By Tabora Bojang
UTG political science lecturer Essa Njie has said President Adama Barrow has yet again failed to address the country’s many and pressing national challenges in his Thursday State of the Nation Address (SoNA).
Njie said the address only demonstrated that President Barrow is preoccupied with “politics of infrastructure” to bring him “political capital” while issues such as high cost of living, economic hardship, inflation, deportations of Gambians, overfishing by foreign vessels, corruption and general insecurity were not addressed.
“I think the president could have done better; not merely reading for us activity reports of his government. The State of the Nation Address is supposed to be more than. It should address the most pressing issues that we face currently but all he did was to come and read verbatim what was presented to him by the various ministries. He needs to be cautious, study the reports and be on top of issues to avoid the problem of even repeating things that he may have said last year. Last year, he promised to create 150,000 jobs and surprisingly he gave us on the same figures this year without updating us how many jobs he created so far. His speech left out very salient issues.
“On the issue of corruption for example, all that he said was that the Anti-Corruption Bill is in parliament. But what tangible plans does the government have to address the issue of corruption? The National Audit Office report is out and clearly presents to us daylight rampant and decentralised corruption in the Barrow administration with the Office of the President itself complicit in some of the contracts that are being dubiously negotiated and awarded. I think the president could have used SoNA as an opportunity to manifest to Gambians that his government is serious about fighting corrupt practices in ministries and departments as per the NAO recommendations,” Njie told The Standard.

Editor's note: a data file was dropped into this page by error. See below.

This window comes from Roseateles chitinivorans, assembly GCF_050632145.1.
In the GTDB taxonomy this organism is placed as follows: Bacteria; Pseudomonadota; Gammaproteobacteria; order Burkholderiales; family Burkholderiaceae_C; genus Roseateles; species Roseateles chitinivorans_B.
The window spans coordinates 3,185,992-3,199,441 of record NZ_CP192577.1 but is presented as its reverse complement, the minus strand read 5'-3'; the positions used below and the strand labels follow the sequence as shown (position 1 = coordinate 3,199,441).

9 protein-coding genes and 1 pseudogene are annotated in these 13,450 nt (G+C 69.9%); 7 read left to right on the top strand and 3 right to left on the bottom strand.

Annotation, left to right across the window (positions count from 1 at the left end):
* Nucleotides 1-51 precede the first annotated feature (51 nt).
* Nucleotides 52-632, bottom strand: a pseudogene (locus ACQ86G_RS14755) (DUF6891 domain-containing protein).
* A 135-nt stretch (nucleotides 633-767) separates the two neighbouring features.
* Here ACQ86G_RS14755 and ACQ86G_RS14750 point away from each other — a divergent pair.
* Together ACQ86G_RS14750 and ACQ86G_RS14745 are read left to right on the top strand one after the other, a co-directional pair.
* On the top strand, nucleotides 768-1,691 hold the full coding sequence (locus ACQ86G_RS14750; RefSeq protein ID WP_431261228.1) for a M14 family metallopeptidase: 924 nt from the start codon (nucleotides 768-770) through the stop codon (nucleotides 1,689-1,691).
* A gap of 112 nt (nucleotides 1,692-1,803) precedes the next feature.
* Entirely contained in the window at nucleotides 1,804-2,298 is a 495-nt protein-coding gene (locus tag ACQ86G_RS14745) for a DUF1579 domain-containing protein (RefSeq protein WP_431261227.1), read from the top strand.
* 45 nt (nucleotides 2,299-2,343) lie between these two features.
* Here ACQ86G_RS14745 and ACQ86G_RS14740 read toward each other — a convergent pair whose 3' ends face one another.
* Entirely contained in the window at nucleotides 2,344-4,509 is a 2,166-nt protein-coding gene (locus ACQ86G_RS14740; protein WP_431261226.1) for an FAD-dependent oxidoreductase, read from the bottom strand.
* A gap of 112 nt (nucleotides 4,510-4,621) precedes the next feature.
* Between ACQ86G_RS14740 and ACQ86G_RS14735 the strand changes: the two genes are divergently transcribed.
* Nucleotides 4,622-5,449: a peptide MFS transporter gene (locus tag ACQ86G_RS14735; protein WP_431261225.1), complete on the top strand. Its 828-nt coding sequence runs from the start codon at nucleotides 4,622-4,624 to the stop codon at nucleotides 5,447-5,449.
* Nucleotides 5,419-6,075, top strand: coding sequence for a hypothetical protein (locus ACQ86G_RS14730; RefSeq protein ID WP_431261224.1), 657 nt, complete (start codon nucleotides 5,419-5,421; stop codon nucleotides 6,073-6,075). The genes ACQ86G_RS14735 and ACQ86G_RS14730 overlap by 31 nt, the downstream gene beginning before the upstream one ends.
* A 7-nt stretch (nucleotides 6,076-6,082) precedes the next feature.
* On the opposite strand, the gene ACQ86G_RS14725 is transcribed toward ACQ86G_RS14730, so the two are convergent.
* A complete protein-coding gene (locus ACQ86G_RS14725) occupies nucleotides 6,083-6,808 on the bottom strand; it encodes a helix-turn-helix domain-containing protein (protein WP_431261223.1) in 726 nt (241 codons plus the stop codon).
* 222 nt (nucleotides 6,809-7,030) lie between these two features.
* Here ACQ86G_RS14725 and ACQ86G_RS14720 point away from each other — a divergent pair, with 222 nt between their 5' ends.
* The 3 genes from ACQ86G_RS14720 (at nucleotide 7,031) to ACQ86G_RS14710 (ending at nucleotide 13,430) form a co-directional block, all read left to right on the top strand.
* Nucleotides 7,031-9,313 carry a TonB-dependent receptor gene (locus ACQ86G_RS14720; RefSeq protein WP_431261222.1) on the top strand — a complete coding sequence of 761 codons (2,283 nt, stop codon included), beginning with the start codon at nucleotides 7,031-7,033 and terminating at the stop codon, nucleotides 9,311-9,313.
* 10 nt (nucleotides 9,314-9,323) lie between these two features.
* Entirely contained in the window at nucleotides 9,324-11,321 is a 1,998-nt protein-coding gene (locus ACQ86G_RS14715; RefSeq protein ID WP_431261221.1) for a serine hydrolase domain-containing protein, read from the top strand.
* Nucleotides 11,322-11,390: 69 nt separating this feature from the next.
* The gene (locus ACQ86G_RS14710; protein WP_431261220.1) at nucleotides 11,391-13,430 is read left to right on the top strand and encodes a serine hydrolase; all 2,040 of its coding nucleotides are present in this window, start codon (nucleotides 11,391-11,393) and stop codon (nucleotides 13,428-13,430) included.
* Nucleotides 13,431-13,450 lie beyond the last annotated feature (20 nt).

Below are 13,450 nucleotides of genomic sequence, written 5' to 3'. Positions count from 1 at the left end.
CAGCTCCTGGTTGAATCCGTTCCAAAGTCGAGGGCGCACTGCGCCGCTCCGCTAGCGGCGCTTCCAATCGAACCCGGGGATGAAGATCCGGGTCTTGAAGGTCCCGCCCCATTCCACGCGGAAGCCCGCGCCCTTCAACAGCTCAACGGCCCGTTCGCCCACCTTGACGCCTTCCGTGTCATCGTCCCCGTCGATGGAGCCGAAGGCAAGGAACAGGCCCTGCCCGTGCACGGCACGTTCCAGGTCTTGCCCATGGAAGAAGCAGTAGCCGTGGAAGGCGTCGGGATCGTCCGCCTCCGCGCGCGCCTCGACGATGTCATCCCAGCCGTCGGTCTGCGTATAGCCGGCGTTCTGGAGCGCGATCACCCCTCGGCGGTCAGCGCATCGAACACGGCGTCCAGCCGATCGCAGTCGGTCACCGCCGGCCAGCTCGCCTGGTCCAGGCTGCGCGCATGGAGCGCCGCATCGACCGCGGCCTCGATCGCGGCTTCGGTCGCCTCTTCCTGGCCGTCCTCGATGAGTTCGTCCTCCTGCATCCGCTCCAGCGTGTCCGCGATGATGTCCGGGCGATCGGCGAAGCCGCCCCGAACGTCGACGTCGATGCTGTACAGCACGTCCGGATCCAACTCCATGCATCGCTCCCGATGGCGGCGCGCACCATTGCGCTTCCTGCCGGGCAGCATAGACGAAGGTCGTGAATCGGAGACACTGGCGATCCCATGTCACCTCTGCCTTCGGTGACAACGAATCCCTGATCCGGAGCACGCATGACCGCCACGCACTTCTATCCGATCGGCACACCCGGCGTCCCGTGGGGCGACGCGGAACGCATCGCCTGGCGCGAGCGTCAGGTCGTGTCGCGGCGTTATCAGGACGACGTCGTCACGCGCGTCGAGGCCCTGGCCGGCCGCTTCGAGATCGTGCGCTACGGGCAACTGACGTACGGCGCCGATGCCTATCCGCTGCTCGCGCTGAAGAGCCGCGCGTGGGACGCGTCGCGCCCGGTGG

He also accused the president of failing to open up on the massive revenues generated from the fisheries agreements signed with the EU, Senegal and China.
According to Njie, a recent investigation by Amnesty International in the fisheries sector exposed severe revenue losses from these agreements.
“We know that as per the Sustainable Partnership Agreement, the EU was supposed to pay 550,000 euros to the government while each vessel was supposed to pay 315,000 annually. The majority of the canoes in the Gambian exclusive economic zone which measured 200 nautical miles from the base line are all dominated by Senegal and according to the agreement renewed in 2017 both The Gambia and Senegal are allowed maximum of 250 canoes per year fishing in our waters but Senegal is always tripling these numbers. But the president only mentioned The Gambia is annually receiving D30 million from the EU but he did not give details as far as these agreements are concerned which points to a lack of transparency,” Njie charged.
On the issue of deportations of Gambians, Njie said President Barrow has not outlined any tangible and strategic plans for the effective integration of the hundreds of Gambians being deported to the country.
Njie who holds a double master’s degree in human rights and democratisation in Africa, security and leadership studies, stated that Gambians are also interested to know the government’s position on the presence of Ecomig forces.
“Recent surveys have indicated that the majority of Gambians appreciate their brothers and sisters in uniform and they want Ecomig to leave. That is something the president should have talked about.”